It shaped me a lot in that way, my views on foreign policy, my views on religion. I was fortunate to have a lot of privileges. Now, as I’m taking these very, very assertive stances on clerkships and the judiciary, and I have been doing so for several years, I know that I’m in a very privileged position, dating far back to where I grew up.

I was privileged to pursue the career I wanted because my parents paid for law school and I had no loans, for example, so it gave me great privilege and I think that with privilege comes a responsibility to use it in a way that benefits others.

Paula Edgar: Oh, with privilege comes responsibility. Yes, yes, and all of the yeses. I just did a presentation where I was talking about how privilege impacts language, the things that we say, things that we assume. Getting people to understand the concept of privilege is one challenge, but then understanding the responsibility that I think comes from it is another one. So I love that you leveraged that and elevated that in terms of the conversation because I do think that should we care about equity and advancing, like fairness, that there’s responsibility for those who haven’t and those who don’t to navigate differently.

All right. You’ve already then said that you were an advocate and you are doing all of these things. Tell me how you got here. What’s been your professional journey?

Aliza Shatzman: I graduated from WashU Law in 2019, five years ago. I aspired to be a homicide prosecutor in the DC US attorney’s office so I decided to clerk in DC’s peer court during the 2019 term. That is the jurisdiction where I wanted to practice law.

The messaging around clerkships at my law school, like at all law schools, is just uniformly positive. This is going to be a lifelong mentor-mentee relationship. This position will confer only professional benefits.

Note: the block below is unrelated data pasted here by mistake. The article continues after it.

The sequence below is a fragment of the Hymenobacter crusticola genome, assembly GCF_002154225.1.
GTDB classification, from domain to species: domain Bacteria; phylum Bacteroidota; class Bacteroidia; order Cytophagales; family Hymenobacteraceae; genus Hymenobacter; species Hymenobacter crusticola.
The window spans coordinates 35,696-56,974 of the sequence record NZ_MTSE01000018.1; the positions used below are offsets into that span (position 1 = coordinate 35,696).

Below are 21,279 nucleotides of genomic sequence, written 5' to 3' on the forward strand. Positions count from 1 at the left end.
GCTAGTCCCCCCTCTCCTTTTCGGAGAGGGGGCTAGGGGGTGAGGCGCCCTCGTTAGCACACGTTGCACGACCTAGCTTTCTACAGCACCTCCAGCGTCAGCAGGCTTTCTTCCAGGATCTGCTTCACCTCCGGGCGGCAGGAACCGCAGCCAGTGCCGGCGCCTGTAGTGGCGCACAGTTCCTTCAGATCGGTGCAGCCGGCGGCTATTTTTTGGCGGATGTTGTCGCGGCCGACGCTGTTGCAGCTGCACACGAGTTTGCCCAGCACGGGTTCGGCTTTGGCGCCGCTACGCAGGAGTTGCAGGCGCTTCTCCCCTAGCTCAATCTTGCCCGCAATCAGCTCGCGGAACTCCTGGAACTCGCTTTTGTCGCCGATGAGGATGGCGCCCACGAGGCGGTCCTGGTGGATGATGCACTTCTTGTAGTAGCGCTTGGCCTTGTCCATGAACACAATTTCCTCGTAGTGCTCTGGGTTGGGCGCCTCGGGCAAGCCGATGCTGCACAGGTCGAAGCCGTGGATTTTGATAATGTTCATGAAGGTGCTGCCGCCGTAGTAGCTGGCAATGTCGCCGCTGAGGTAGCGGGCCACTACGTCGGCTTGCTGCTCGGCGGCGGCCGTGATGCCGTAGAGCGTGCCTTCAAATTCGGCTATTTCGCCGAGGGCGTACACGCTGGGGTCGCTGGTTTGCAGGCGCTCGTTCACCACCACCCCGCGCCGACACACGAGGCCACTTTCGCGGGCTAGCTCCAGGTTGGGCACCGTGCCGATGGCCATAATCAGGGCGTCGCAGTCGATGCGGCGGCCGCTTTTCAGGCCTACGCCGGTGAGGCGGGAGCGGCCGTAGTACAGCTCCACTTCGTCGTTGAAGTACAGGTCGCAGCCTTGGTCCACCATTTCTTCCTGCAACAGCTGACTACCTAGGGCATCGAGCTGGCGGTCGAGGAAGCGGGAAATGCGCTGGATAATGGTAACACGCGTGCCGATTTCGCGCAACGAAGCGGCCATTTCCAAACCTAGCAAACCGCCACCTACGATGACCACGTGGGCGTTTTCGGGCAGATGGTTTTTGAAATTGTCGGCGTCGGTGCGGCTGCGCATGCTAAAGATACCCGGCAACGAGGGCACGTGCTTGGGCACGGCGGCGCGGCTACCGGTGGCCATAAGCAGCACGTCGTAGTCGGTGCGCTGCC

So I pursued a clerkship to check off that necessary box. As we’ll probably talk about, I had a very negative experience where I was harassed, fired, retaliated against by now former judge, I filed a judicial complaint and pursued the limited avenues of address available to me, and then began to advocate for workplace protections and judicial accountability to correct injustices I experienced as a law student and a law clerk.

I did not graduate from law school intending to launch and lead a judicial accountability-focused nonprofit, yet here I am and I mean, not to put too fine a point on it, but I don’t know, I think I was born to do this type of work and the response has been very positive. As we’ve talked about, with privilege comes responsibility to advocates so that’s what I’m doing now.

Paula Edgar: First of all, there’s, I don’t know, a joy that I get when people are advocating, when you know something is wrong, and you’re doing something about it because there’s a lot of people who know something is wrong and do nothing about it, right? It is when I think about the brand piece of this, which is to say, “Here are the winds that are blowing against me and here I am coming right back at them,” and that is hard.